You’ll need to purchase a ticket online in advance to enter the park during evening hours. There will be 2,500 tickets available per day and entry is ¥1,000 per person.

The booking website will be announced closer to the event period.

  • Attractions
  • Parks and gardens
  • Hibiya

Established in 1903 as Tokyo’s first Western-style park, Hibiya Park is one of the best spots in the city centre to admire koyo (autumn foliage). Blazing red maple trees and mustard-yellow ginkgo leaves can be found around the Kumogata-ike pond, which features a beautiful fountain inspired by the crane, the Japanese symbol for good luck. The reflection of the colourful leaves on the water set against a backdrop of gleaming skyscrapers is the perfect combination for some postcard-perfect photo ops. Next to the on-site restaurant Hibiya Matsumotoro, you’ll even find a 20m tall ginkgo tree that’s almost 500 years old.

Advertising
  • Things to do
  • Yokohama

Yokohama's spacious Sankeien is home to several priceless structures, including a three-storey pagoda from Kyoto, historical teahouses and a feudal lord’s residence. Several of these treasures will be opened to the public over a few autumn weeks, coinciding with the stunning red and yellow autumn foliage. It should make for a nice opportunity to experience the season in a traditional way. Visit during the evening hours on Fridays, Saturdays, Sundays and holidays for the special light-up between 6pm and 7.30pm.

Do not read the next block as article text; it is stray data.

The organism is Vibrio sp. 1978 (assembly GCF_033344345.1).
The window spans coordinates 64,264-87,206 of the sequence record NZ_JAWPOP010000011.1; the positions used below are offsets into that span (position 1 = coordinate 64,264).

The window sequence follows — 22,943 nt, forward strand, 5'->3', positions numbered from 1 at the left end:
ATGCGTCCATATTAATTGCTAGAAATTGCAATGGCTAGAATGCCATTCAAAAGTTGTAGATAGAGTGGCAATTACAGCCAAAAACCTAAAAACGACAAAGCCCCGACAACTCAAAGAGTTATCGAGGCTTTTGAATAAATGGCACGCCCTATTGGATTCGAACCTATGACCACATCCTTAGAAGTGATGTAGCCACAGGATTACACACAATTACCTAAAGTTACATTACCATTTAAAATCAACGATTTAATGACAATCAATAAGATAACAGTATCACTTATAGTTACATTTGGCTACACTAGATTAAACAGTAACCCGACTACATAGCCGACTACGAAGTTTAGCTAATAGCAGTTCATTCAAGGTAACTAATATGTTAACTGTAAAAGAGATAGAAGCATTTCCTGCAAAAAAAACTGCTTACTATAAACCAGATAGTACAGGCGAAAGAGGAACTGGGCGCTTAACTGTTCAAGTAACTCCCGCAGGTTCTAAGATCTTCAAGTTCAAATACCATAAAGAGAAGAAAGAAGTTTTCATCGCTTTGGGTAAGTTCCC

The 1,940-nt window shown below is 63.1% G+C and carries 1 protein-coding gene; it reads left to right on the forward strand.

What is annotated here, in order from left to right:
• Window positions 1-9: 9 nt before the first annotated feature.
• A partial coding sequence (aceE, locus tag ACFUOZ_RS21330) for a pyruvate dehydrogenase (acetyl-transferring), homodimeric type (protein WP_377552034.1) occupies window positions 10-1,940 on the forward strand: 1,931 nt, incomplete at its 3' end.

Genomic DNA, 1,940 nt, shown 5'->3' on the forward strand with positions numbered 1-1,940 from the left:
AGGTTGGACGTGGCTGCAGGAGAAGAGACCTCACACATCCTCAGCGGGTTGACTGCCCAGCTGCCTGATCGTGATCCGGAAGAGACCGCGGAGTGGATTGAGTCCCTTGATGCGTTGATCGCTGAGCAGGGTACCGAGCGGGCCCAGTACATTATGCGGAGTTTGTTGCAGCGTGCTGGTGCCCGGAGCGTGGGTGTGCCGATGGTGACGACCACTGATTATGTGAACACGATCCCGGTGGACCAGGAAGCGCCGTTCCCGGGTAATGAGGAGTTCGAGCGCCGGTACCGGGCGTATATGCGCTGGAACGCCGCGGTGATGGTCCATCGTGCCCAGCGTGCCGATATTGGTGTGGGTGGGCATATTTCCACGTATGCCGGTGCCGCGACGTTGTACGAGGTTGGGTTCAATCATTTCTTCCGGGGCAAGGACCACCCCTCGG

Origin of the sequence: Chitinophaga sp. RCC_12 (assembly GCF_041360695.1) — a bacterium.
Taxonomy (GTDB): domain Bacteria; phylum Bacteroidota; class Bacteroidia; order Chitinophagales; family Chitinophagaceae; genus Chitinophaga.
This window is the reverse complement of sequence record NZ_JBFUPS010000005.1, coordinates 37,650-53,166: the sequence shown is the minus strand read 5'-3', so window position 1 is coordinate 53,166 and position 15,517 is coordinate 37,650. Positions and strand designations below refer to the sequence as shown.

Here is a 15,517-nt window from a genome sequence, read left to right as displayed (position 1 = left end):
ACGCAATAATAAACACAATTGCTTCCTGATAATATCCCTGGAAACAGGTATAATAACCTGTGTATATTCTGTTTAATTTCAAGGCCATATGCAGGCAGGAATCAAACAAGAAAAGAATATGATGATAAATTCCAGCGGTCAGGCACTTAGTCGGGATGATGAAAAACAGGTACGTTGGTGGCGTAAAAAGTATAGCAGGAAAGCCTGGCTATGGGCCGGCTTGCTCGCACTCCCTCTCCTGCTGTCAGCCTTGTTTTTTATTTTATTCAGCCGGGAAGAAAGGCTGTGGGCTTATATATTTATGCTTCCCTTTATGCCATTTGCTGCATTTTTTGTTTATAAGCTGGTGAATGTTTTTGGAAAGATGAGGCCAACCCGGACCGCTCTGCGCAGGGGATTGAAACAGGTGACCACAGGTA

• Things to do
  • Takaosan

Easily accessible from Shinjuku Station, Mt Takao is a popular weekend getaway for stressed-out Tokyoites looking to recharge their batteries surrounded by nature. From mid-November to early-December, the nearly 600m-tall elevation attracts hordes of cheerful hikers looking to admire the warm yellow and blazing red hues of the forest. The autumn foliage is best viewed from the cable car, which brings you up to the first observation deck, from where you’ll also be treated to a breathtaking panorama of the city. You can pick up souvenirs and snacks here, too.

Make the most of autumn

Advertising
Recommended
    You may also like
      Advertising